When you create your estate plan, you will likely start by executing a Last Will and Testament. Although your Will can dispose of your entire estate, a comprehensive estate plan typically includes additional estate planning tools and strategies that help achieve additional estate planning goals and objectives. One of the most common additions to a comprehensive estate plan is a trust. If you decide to include a trust in your estate plan, one of the first decisions you will need to make is whether to create a testamentary trust or a living trust. Knowing when a testamentary trust is usually the best choice will help you decide which type of trust you need for your estate plan.
Trust Basics – The Elements
A trust can be as simple, or as complex, as you wish to make it. All trusts, however, start with the same basic elements, including:
- Settlor – creating a trust starts with a Settlor, also referred to as a “Grantor” or “Trustor.” The Settlor is the person who establishes the trust.
- Trustee – the Settlor must appoint someone to be the Trustee of the trust. The Trustee manages the trust assets and administers the trust according to the trust terms created by the Settlor.
- Beneficiary – a beneficiary receives the benefit of the trust. A trust must have at least one beneficiary but may have numerous beneficiaries. A beneficiary can be a person, a charity, or even the family pet. In addition, a trust may include both current and future beneficiaries.
- Trust terms – the Settlor creates the terms that dictate how the trust is to be administered. A Settlor may include any terms he/she wishes as long as those terms are not illegal or unconscionable.
- Funding – the purpose of a trust is to protect, grow, and/or distribute assets. Therefore, the Settlor must fund the trust with the intended assets which may include just about any type of assets from cash and securities to real property and life insurance proceeds.
Testamentary vs. Living Trusts
Beyond the basics, all trusts fall into one of two broad categories – testamentary or living trusts. A testamentary trust is one that does not become active until the death of the Settlor. Typically, a testamentary trust is triggered by a provision in the Settlor’s Last Will and Testament. A living trust, formally known as a “inter-vivos” trust, activates as soon as all of the formalities of creation are complete and the trust is funded.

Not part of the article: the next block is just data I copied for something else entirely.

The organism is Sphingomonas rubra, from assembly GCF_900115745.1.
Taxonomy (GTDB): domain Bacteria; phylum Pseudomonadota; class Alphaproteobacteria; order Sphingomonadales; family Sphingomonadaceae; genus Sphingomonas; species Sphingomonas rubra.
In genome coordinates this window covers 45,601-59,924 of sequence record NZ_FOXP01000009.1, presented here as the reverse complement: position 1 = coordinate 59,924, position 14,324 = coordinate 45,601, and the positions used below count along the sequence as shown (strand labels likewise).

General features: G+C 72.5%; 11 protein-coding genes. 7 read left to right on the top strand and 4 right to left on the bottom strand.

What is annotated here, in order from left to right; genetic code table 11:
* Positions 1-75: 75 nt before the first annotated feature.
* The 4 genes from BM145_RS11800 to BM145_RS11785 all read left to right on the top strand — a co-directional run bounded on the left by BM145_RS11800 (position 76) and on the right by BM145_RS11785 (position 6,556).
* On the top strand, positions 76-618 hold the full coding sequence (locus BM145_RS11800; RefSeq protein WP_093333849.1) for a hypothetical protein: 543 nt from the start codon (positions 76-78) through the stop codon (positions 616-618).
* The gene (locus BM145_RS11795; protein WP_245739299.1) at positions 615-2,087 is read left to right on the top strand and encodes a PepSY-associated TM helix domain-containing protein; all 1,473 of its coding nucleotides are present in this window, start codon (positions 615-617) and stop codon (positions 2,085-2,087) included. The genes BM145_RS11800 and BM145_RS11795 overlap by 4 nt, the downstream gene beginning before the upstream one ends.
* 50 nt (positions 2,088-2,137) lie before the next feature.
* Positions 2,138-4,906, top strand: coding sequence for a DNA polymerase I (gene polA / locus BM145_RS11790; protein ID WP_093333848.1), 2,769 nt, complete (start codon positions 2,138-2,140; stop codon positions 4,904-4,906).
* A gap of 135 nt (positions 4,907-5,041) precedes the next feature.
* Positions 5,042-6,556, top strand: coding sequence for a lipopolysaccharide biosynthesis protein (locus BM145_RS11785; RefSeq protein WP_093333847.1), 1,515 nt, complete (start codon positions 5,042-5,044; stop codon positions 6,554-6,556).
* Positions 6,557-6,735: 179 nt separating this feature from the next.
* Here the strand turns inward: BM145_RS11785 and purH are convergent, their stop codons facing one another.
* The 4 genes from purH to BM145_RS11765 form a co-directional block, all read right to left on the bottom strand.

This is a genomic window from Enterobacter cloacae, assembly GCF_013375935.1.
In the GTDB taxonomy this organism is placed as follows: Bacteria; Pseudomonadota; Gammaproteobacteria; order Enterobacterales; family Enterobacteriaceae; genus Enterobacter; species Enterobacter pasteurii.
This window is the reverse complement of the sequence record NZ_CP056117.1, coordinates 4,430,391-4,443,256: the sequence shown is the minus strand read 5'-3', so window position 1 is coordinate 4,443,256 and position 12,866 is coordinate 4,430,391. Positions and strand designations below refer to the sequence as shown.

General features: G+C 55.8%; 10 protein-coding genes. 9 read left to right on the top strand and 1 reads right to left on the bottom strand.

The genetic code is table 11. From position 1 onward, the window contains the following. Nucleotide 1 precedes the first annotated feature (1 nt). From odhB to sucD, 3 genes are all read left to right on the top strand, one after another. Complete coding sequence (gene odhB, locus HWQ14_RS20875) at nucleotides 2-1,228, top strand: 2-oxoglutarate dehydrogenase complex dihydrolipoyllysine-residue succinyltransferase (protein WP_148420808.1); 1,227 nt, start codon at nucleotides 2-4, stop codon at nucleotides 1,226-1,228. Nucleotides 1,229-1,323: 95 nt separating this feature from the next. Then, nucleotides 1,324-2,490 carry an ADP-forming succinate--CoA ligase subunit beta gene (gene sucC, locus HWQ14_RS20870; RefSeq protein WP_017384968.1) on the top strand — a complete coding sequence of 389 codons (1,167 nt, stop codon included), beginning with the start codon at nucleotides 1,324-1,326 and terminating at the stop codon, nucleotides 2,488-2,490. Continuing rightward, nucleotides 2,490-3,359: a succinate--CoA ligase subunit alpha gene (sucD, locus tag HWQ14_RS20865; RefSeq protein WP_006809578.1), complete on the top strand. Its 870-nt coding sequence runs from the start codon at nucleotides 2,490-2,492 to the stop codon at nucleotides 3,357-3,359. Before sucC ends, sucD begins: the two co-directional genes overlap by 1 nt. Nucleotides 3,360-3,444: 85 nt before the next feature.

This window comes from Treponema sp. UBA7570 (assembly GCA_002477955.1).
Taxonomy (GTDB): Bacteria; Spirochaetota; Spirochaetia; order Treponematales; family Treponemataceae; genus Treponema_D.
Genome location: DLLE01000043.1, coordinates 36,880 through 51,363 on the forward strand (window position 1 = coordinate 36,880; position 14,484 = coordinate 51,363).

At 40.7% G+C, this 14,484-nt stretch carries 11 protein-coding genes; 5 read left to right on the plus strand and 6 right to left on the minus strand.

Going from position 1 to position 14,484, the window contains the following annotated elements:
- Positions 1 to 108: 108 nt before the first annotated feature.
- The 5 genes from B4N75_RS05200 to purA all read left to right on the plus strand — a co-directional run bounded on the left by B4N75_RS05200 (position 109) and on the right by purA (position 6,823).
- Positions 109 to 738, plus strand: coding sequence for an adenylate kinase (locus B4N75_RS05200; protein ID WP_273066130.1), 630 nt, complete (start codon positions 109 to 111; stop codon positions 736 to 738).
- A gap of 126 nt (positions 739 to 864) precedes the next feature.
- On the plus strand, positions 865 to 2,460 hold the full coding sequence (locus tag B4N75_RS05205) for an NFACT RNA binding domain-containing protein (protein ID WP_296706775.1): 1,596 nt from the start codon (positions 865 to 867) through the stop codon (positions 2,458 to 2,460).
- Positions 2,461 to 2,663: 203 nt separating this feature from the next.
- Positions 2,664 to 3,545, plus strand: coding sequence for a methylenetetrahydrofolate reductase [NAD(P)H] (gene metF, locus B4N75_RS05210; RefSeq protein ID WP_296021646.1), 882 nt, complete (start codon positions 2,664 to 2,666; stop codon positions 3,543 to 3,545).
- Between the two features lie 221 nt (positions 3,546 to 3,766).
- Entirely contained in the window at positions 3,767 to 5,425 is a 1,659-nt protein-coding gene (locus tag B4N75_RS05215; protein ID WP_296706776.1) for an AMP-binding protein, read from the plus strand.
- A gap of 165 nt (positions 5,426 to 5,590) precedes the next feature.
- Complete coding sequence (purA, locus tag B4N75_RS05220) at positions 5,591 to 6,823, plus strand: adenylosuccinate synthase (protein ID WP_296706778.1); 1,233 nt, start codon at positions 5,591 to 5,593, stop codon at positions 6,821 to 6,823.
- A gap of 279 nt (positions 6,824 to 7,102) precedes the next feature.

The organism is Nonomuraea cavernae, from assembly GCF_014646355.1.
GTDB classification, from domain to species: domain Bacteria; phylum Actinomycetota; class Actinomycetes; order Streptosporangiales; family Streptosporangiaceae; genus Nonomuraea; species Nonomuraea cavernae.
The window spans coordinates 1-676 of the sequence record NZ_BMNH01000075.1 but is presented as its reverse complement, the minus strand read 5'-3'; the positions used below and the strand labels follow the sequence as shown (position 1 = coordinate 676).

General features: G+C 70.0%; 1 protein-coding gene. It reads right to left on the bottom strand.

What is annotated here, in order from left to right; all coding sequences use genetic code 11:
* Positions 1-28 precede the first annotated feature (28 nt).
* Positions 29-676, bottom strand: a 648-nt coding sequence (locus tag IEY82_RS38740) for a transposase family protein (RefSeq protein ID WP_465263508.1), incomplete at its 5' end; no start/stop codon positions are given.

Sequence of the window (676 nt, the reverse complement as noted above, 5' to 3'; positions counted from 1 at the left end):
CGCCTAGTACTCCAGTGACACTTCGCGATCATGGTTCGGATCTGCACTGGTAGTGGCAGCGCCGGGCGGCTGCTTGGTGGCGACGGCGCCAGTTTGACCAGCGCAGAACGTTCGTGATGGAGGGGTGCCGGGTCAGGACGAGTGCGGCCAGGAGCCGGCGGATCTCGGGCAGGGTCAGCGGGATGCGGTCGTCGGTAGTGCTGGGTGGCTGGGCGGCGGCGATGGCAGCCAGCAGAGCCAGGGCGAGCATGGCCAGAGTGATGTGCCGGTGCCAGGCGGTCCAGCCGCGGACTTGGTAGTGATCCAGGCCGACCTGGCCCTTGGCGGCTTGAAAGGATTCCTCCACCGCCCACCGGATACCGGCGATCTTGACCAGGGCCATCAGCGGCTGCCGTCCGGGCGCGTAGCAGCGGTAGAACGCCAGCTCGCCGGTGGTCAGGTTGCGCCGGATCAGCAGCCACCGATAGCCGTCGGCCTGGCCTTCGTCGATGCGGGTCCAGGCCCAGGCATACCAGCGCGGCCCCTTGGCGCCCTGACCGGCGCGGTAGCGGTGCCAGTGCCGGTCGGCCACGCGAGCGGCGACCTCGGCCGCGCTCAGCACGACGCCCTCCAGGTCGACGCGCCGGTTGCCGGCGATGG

When Is a Testamentary Trust the Best Choice?
As with other important estate planning decisions, you should consult with your New York estate planning attorney about which type of trust is best for your specific estate planning goal; however, there are some common estate planning goals for which a testamentary trust is generally considered the best choice, including:
- Protecting the inheritance of minor children – a minor child cannot inherit directly from a parent’s estate. As a parent, however, you likely want to leave behind assets for your child’s care and maintenance. A testamentary trust allows you to do that. Because the trust will only be necessary if you die before your child reaches the age of majority, there is no reason to create a trust that activates prior to your death, making a testamentary trust ideal.
- Probate avoidance – probate can be costly, both in terms of time and money, for your beneficiaries. It is also considered public record. One way to keep your gifts private and decrease the cost of probate is to use an intervivos trust. Because trust assets are not required to go through probate, using an intervivos trust is an excellent probate avoidance tool.
- Staggering disbursements – if you are concerned about leaving a lump sum inheritance to a beneficiary, for any reason, a testamentary trust may be the solution. By transferring the inheritance into a testamentary trust, smaller, staggered disbursements can be made instead of a larger lump sum.
For more information, please download our FREE estate planning worksheet. If you have questions or concerns about when a testamentary trust is the best choice, contact an experienced estate planning lawyer at the Law Offices of Kobrick & Moccia by calling 800-295-1917 to schedule your appointment.